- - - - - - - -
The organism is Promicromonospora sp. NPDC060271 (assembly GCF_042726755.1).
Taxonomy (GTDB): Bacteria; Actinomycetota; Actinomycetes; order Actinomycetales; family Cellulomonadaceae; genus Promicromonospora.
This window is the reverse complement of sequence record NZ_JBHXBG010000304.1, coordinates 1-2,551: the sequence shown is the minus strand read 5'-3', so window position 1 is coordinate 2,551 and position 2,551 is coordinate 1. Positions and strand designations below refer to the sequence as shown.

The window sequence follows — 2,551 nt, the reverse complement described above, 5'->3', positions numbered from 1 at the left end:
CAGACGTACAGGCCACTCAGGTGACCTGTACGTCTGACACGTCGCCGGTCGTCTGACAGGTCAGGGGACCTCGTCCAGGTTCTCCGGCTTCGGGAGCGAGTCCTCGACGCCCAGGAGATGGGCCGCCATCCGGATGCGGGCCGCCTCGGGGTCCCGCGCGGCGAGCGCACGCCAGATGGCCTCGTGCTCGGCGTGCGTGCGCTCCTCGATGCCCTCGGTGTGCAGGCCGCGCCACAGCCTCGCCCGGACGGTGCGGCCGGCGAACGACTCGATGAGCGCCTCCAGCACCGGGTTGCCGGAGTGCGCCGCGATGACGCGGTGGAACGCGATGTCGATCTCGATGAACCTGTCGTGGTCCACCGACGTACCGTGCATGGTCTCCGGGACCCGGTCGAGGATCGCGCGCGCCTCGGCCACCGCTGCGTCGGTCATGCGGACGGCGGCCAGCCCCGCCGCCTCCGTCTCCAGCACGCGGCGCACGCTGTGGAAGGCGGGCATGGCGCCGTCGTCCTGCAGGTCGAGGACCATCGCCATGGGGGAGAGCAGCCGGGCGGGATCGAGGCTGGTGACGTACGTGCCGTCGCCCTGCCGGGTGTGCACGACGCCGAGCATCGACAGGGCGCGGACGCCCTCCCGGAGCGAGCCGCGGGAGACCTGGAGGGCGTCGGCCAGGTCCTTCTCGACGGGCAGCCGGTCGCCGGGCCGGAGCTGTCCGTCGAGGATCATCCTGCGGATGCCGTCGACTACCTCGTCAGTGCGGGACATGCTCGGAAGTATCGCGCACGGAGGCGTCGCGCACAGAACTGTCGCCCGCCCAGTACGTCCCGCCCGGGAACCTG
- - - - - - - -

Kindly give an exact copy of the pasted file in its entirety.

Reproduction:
The organism is Promicromonospora sp. NPDC060271 (assembly GCF_042726755.1).
Taxonomy (GTDB): Bacteria; Actinomycetota; Actinomycetes; order Actinomycetales; family Cellulomonadaceae; genus Promicromonospora.
This window is the reverse complement of sequence record NZ_JBHXBG010000304.1, coordinates 1-2,551: the sequence shown is the minus strand read 5'-3', so window position 1 is coordinate 2,551 and position 2,551 is coordinate 1. Positions and strand designations below refer to the sequence as shown.

The window sequence follows — 2,551 nt, the reverse complement described above, 5'->3', positions numbered from 1 at the left end:
CAGACGTACAGGCCACTCAGGTGACCTGTACGTCTGACACGTCGCCGGTCGTCTGACAGGTCAGGGGACCTCGTCCAGGTTCTCCGGCTTCGGGAGCGAGTCCTCGACGCCCAGGAGATGGGCCGCCATCCGGATGCGGGCCGCCTCGGGGTCCCGCGCGGCGAGCGCACGCCAGATGGCCTCGTGCTCGGCGTGCGTGCGCTCCTCGATGCCCTCGGTGTGCAGGCCGCGCCACAGCCTCGCCCGGACGGTGCGGCCGGCGAACGACTCGATGAGCGCCTCCAGCACCGGGTTGCCGGAGTGCGCCGCGATGACGCGGTGGAACGCGATGTCGATCTCGATGAACCTGTCGTGGTCCACCGACGTACCGTGCATGGTCTCCGGGACCCGGTCGAGGATCGCGCGCGCCTCGGCCACCGCTGCGTCGGTCATGCGGACGGCGGCCAGCCCCGCCGCCTCCGTCTCCAGCACGCGGCGCACGCTGTGGAAGGCGGGCATGGCGCCGTCGTCCTGCAGGTCGAGGACCATCGCCATGGGGGAGAGCAGCCGGGCGGGATCGAGGCTGGTGACGTACGTGCCGTCGCCCTGCCGGGTGTGCACGACGCCGAGCATCGACAGGGCGCGGACGCCCTCCCGGAGCGAGCCGCGGGAGACCTGGAGGGCGTCGGCCAGGTCCTTCTCGACGGGCAGCCGGTCGCCGGGCCGGAGCTGTCCGTCGAGGATCATCCTGCGGATGCCGTCGACTACCTCGTCAGTGCGGGACATGCTCGGAAGTATCGCGCACGGAGGCGTCGCGCACAGAACTGTCGCCCGCCCAGTACGTCCCGCCCGGGAACCTG